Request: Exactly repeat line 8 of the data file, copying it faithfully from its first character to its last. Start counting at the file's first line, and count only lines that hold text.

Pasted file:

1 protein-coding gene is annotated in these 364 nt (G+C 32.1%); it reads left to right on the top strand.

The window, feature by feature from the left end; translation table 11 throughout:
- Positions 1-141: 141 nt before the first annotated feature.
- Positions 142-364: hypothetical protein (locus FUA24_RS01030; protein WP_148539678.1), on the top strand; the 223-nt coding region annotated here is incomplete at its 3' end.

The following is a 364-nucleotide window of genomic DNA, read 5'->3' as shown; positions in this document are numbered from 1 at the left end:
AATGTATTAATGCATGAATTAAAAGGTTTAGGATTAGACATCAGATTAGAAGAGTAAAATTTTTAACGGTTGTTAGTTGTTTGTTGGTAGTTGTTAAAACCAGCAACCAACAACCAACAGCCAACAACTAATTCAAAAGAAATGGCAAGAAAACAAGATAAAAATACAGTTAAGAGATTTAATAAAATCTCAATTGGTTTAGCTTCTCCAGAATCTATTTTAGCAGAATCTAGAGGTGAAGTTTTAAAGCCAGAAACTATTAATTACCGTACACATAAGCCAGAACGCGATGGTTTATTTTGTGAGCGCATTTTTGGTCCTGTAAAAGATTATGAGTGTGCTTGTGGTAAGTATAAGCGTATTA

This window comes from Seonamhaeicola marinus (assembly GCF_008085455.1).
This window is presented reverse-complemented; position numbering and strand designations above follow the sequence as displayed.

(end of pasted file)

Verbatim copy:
This window is presented reverse-complemented; position numbering and strand designations above follow the sequence as displayed.